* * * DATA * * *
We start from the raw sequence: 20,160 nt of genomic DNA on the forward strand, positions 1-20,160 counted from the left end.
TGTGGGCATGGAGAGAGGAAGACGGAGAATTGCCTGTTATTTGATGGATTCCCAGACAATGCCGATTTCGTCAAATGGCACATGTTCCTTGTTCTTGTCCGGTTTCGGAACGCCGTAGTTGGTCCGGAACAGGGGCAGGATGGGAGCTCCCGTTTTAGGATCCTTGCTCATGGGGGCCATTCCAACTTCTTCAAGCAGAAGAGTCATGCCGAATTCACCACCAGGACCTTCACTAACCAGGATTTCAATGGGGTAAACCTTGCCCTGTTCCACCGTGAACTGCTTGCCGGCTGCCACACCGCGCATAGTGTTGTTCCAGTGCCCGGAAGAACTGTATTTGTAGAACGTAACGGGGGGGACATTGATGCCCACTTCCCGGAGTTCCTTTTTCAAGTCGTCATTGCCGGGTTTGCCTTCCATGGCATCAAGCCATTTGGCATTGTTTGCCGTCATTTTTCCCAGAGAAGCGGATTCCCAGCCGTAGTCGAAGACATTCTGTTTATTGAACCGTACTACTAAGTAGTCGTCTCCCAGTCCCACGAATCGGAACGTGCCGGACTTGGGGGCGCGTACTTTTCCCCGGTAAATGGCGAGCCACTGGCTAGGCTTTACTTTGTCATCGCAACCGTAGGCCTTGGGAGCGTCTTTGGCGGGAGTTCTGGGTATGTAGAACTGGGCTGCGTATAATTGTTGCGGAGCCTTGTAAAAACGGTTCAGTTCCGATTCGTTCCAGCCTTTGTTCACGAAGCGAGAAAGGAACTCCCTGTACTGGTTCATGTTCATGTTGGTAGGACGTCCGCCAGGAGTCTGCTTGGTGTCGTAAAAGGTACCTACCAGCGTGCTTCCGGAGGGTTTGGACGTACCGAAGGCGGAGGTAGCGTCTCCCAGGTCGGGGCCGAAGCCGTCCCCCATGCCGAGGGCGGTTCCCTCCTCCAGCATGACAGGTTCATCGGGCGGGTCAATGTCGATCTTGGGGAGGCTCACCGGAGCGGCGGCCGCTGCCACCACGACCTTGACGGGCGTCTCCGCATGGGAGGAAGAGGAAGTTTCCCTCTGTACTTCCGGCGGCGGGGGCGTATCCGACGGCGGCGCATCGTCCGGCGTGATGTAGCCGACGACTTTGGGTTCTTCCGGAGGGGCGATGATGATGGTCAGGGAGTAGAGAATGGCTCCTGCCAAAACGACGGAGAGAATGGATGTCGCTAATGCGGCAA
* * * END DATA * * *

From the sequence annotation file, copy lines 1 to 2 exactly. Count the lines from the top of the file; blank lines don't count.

We start from the raw sequence: 20,160 nt of genomic DNA on the forward strand, positions 1-20,160 counted from the left end.
TGTGGGCATGGAGAGAGGAAGACGGAGAATTGCCTGTTATTTGATGGATTCCCAGACAATGCCGATTTCGTCAAATGGCACATGTTCCTTGTTCTTGTCCGGTTTCGGAACGCCGTAGTTGGTCCGGAACAGGGGCAGGATGGGAGCTCCCGTTTTAGGATCCTTGCTCATGGGGGCCATTCCAACTTCTTCAAGCAGAAGAGTCATGCCGAATTCACCACCAGGACCTTCACTAACCAGGATTTCAATGGGGTAAACCTTGCCCTGTTCCACCGTGAACTGCTTGCCGGCTGCCACACCGCGCATAGTGTTGTTCCAGTGCCCGGAAGAACTGTATTTGTAGAACGTAACGGGGGGGACATTGATGCCCACTTCCCGGAGTTCCTTTTTCAAGTCGTCATTGCCGGGTTTGCCTTCCATGGCATCAAGCCATTTGGCATTGTTTGCCGTCATTTTTCCCAGAGAAGCGGATTCCCAGCCGTAGTCGAAGACATTCTGTTTATTGAACCGTACTACTAAGTAGTCGTCTCCCAGTCCCACGAATCGGAACGTGCCGGACTTGGGGGCGCGTACTTTTCCCCGGTAAATGGCGAGCCACTGGCTAGGCTTTACTTTGTCATCGCAACCGTAGGCCTTGGGAGCGTCTTTGGCGGGAGTTCTGGGTATGTAGAACTGGGCTGCGTATAATTGTTGCGGAGCCTTGTAAAAACGGTTCAGTTCCGATTCGTTCCAGCCTTTGTTCACGAAGCGAGAAAGGAACTCCCTGTACTGGTTCATGTTCATGTTGGTAGGACGTCCGCCAGGAGTCTGCTTGGTGTCGTAAAAGGTACCTACCAGCGTGCTTCCGGAGGGTTTGGACGTACCGAAGGCGGAGGTAGCGTCTCCCAGGTCGGGGCCGAAGCCGTCCCCCATGCCGAGGGCGGTTCCCTCCTCCAGCATGACAGGTTCATCGGGCGGGTCAATGTCGATCTTGGGGAGGCTCACCGGAGCGGCGGCCGCTGCCACCACGACCTTGACGGGCGTCTCCGCATGGGAGGAAGAGGAAGTTTCCCTCTGTACTTCCGGCGGCGGGGGCGTATCCGACGGCGGCGCATCGTCCGGCGTGATGTAGCCGACGACTTTGGGTTCTTCCGGAGGGGCGATGATGATGGTCAGGGAGTAGAGAATGGCTCCTGCCAAAACGACGGAGAGAATGGATGTCGCTAATGCGGCAA